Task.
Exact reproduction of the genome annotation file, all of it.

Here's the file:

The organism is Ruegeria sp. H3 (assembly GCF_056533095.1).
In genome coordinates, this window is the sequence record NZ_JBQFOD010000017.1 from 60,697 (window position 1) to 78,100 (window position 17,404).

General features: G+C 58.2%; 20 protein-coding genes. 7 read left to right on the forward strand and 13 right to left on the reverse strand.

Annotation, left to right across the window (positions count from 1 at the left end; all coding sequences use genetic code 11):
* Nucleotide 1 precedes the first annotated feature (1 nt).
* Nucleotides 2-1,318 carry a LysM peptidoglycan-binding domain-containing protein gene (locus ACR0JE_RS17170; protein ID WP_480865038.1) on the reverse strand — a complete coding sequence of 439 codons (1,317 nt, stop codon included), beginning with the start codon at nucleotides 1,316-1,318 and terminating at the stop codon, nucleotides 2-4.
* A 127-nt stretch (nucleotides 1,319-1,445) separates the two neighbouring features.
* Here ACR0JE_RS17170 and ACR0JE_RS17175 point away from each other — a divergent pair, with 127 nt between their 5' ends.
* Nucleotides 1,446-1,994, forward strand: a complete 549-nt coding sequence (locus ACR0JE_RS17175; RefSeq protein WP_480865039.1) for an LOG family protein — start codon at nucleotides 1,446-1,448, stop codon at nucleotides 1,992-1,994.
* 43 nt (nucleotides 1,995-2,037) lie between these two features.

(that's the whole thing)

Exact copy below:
The organism is Ruegeria sp. H3 (assembly GCF_056533095.1).
In genome coordinates, this window is the sequence record NZ_JBQFOD010000017.1 from 60,697 (window position 1) to 78,100 (window position 17,404).

General features: G+C 58.2%; 20 protein-coding genes. 7 read left to right on the forward strand and 13 right to left on the reverse strand.

Annotation, left to right across the window (positions count from 1 at the left end; all coding sequences use genetic code 11):
* Nucleotide 1 precedes the first annotated feature (1 nt).
* Nucleotides 2-1,318 carry a LysM peptidoglycan-binding domain-containing protein gene (locus ACR0JE_RS17170; protein ID WP_480865038.1) on the reverse strand — a complete coding sequence of 439 codons (1,317 nt, stop codon included), beginning with the start codon at nucleotides 1,316-1,318 and terminating at the stop codon, nucleotides 2-4.
* A 127-nt stretch (nucleotides 1,319-1,445) separates the two neighbouring features.
* Here ACR0JE_RS17170 and ACR0JE_RS17175 point away from each other — a divergent pair, with 127 nt between their 5' ends.
* Nucleotides 1,446-1,994, forward strand: a complete 549-nt coding sequence (locus ACR0JE_RS17175; RefSeq protein WP_480865039.1) for an LOG family protein — start codon at nucleotides 1,446-1,448, stop codon at nucleotides 1,992-1,994.
* 43 nt (nucleotides 1,995-2,037) lie between these two features.